And Now For Smart Water Pitchers

April 19, 2016 in Daily Bulletin

Smart beds, smart suitcases, smart belts and now…joining the lineup…smart water pitches, writes Lauren Goode:

  • Brita’s pitcher water filters are meant to be replaced after they filter about 40 gallons (150 liters) of water.
  • The pitchers used to be at the mercy of their owners’ willingness to follow instructions.
  • Now they’ve announced a new water pitcher that will automatically order a replacement from Amazon when it detects that it’s time to switch out the filters.
  • The pitcher itself costs $45, and a pack of three replacement filters costs about $20.
  • This is all powered by two non-rechargeable batteries that should last about five years.

Read more here. You can buy it here. And read our entire series on the smart future ahead of us here.

Source: The Verge

They’re Working On Smart Beds

March 25, 2016 in Daily Bulletin

A smart bed with an array of smart features

James Vincent wrote about a smart bed:

  • The Balluga Smart Mattress is expected to retail for $3,299. Its creators are requesting $50,000 for the project on Kickstarter.
  • The mattress is made of air-filled cells. With the app you can choose how to fill each one for your sleeping pleasure.
  • A built in snoring detector will change the pressurization of the cells to tilt your head back and hopefully assist your breathing.
  • The mattress has a massage function and built in air-conditioning to make sure the temperature under the covers is just right.
  • It also has soft night lighting that will automatically turn on if you get up to go to the bathroom.

Read Vincent’s impression of the mattress and see more photos here.

Source: The Verge

Interesting Technologies Showcased At The 2016 CES

January 12, 2016 in Daily Bulletin

The 2016 CES is behind us. Here are some of the more interesting inventions that were showcased:

  • A smart belt that will alert you if your stomach is actively expanding as a result of having over-eaten. (Source)
  • A wall clock that will show you how much you slept, and will display important notifications along with Uber arrival times. (Source)
  • An exoskeleton that uses weights, lenses, and earphones to help you experience what it feels like to be old. (Source)
  • A smart sock for infants that can monitor heart rate and oxygen levels. (Source)
  • A paintball helmet with a heads-up display that shows battlefield information like ammo, allied positions, and map topography. (Source)

Many of these are concepts or still somewhat pricey. Amazon has currently available gadgets that are far more affordable here.

They’re Trying To Bring Barbie To Life

September 20, 2015 in Daily Bulletin

Barbie will soon have a type of proto-consciousness James Vlahos wrote:

  • Adults have come to expect smartphone voice assistants like Cortana and Siri to engage in short, lifelike conversations.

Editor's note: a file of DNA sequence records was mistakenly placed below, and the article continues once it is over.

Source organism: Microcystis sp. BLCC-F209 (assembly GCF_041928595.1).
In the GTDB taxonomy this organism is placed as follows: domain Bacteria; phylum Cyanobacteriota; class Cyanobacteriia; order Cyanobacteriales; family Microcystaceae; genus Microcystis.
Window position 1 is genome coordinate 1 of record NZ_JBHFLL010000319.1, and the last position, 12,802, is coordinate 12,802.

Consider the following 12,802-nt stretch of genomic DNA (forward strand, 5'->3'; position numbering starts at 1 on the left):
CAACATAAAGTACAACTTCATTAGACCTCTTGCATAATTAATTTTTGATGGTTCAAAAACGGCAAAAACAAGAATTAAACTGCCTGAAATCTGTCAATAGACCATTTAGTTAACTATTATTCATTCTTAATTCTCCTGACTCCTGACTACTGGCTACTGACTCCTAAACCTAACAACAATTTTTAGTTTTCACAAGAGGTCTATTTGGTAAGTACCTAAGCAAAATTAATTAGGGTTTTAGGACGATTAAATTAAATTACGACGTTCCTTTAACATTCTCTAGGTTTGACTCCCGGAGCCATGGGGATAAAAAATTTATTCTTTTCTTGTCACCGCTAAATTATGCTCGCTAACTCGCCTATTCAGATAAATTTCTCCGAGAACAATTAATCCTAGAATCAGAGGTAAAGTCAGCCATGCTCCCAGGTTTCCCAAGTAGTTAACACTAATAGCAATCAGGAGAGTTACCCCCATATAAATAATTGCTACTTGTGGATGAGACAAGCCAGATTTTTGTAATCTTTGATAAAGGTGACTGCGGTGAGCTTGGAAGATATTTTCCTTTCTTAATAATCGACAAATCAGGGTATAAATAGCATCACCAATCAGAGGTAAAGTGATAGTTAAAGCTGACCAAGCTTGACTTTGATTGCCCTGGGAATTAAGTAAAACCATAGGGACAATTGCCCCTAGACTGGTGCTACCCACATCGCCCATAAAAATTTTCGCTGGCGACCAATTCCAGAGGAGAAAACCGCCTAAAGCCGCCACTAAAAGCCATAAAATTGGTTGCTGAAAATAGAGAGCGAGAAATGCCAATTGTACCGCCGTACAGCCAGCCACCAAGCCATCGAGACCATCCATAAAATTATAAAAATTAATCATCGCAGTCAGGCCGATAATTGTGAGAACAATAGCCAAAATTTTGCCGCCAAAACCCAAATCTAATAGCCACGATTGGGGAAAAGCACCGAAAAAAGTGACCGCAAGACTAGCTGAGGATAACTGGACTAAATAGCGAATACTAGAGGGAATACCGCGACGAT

• It’s really more a feature suited for children, and now the company behind Barbie is trying to give the (in?)famous doll similar capabilities.
  • Just like Cortana, Barbie will also remember conversation items. If she finds out that a child has a sibling Barbie will frequently ask about them. If she finds that a grandparent has passed, Barbie will avoid the subject.
  • Barbie is also being programmed as a learning tool. In one demonstration Barbie told a child that she had had a fight with a friend. The child told Barbie to apologize. Barbie approved.
  • There are multiple concerns. Since this is a Barbie the first is the influence the toy will have on self-image. If the Barbie is asked if a child is pretty Barbie will respond yes – but also note that they’re “smart, talented, and funny”.
  • Kids are pretty good at imbuing inanimate objects with consciousness and personality. The fear is that such a Barbie could act as a brake on a child’s imagination because the child no longer has to create a personality for the doll.
  • And then there is the fear that Barbie will become such a good friend, children will have less of a need to make real friends.
  • Moreover it’s a one sided relationship, with the toy fulfilling all of the child’s needs, no matter how badly the child acts. This ‘domination model’ could serve children poorly when they try to make real friendships.
  • But Mattel is aware of these problems and is programming around them with the help of experts. And anyway such concerns are usually overblown. People used to be worried about smartphones and tablets but kids adjusted to them without becoming social outcasts.

Read more about the Barbie, what happened the last time they tried to get her to speak, her unlikely position as a proto-feminist, where the idea came from, and much more over here.

Source: The New York Times

The Smart, Connected Suitcase

December 16, 2014 in Daily Bulletin

Zainab Mudallal wrote about the next “smart” device – a suitcase:

  • Travelers can control “Bluesmart” luggage through a smartphone app which can unlock, weigh, and track the location of the suitcase.
  • Wander too far away from it and it can be configured to alert you.
  • It has a built in battery that can be used to charge other devices.
  • Its sensors collect data such as distance traveled, time spent abroad, and airports visited. This data can be viewed in real time from a smartphone.

Read about the suitcase, how its makers are working to ensure that TSA is okay with it, how you can get a 40% discount, and more over here.

Source: Quartz